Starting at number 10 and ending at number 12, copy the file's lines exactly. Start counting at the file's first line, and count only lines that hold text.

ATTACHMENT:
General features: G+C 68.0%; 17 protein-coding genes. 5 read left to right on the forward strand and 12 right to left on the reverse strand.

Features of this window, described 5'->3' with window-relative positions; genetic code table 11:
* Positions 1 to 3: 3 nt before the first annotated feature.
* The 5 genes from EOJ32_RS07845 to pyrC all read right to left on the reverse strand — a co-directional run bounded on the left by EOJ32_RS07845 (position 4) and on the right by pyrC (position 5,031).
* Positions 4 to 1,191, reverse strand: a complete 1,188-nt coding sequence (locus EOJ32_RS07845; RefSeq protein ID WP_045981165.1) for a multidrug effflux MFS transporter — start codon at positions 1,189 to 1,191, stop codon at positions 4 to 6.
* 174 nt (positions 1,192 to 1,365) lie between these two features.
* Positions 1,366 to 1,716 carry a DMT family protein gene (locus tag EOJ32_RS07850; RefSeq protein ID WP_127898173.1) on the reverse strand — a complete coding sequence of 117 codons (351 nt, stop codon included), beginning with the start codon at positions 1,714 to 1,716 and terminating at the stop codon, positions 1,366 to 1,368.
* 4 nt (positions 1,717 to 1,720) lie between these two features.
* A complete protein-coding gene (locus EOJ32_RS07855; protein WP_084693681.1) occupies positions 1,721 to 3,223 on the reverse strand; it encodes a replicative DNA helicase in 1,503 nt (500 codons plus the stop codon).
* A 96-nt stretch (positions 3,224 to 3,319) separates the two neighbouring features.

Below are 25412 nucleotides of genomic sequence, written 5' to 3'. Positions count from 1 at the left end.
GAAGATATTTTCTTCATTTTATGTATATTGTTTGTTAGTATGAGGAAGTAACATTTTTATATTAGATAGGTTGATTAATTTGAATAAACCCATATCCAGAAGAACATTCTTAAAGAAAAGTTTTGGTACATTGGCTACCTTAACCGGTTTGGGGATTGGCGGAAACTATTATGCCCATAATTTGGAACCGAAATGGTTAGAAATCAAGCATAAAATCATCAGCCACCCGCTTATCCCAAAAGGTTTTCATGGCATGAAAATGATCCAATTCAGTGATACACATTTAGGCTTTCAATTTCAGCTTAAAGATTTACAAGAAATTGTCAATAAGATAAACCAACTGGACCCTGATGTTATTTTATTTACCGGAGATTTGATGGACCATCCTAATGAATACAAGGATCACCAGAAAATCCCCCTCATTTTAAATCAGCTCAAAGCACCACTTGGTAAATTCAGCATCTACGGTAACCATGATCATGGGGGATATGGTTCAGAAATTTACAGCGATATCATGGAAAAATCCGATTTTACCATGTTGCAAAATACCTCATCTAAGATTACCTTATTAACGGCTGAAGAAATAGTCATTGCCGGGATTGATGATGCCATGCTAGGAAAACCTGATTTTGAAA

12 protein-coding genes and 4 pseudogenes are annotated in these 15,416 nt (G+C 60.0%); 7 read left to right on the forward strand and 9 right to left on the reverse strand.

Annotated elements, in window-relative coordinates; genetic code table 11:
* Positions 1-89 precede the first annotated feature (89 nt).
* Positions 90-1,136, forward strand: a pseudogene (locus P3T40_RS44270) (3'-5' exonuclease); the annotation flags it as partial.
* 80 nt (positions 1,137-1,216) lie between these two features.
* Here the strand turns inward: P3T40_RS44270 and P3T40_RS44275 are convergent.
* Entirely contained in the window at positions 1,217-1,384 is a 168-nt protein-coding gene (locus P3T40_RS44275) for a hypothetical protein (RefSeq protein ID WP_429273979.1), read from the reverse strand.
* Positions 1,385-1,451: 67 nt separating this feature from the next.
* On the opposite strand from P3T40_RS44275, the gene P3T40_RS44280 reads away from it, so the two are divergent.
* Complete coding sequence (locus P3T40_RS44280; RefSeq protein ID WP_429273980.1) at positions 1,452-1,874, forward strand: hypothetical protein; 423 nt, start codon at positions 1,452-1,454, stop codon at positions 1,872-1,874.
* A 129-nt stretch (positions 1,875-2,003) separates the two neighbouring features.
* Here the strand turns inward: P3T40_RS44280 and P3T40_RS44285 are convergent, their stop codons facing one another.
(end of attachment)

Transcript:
* A 96-nt stretch (positions 3,224 to 3,319) separates the two neighbouring features.

Below are 25412 nucleotides of genomic sequence, written 5' to 3'. Positions count from 1 at the left end.
GAAGATATTTTCTTCATTTTATGTATATTGTTTGTTAGTATGAGGAAGTAACATTTTTATATTAGATAGGTTGATTAATTTGAATAAACCCATATCCAGAAGAACATTCTTAAAGAAAAGTTTTGGTACATTGGCTACCTTAACCGGTTTGGGGATTGGCGGAAACTATTATGCCCATAATTTGGAACCGAAATGGTTAGAAATCAAGCATAAAATCATCAGCCACCCGCTTATCCCAAAAGGTTTTCATGGCATGAAAATGATCCAATTCAGTGATACACATTTAGGCTTTCAATTTCAGCTTAAAGATTTACAAGAAATTGTCAATAAGATAAACCAACTGGACCCTGATGTTATTTTATTTACCGGAGATTTGATGGACCATCCTAATGAATACAAGGATCACCAGAAAATCCCCCTCATTTTAAATCAGCTCAAAGCACCACTTGGTAAATTCAGCATCTACGGTAACCATGATCATGGGGGATATGGTTCAGAAATTTACAGCGATATCATGGAAAAATCCGATTTTACCATGTTGCAAAATACCTCATCTAAGATTACCTTATTAACGGCTGAAGAAATAGTCATTGCCGGGATTGATGATGCCATGCTAGGAAAACCTGATTTTGAAA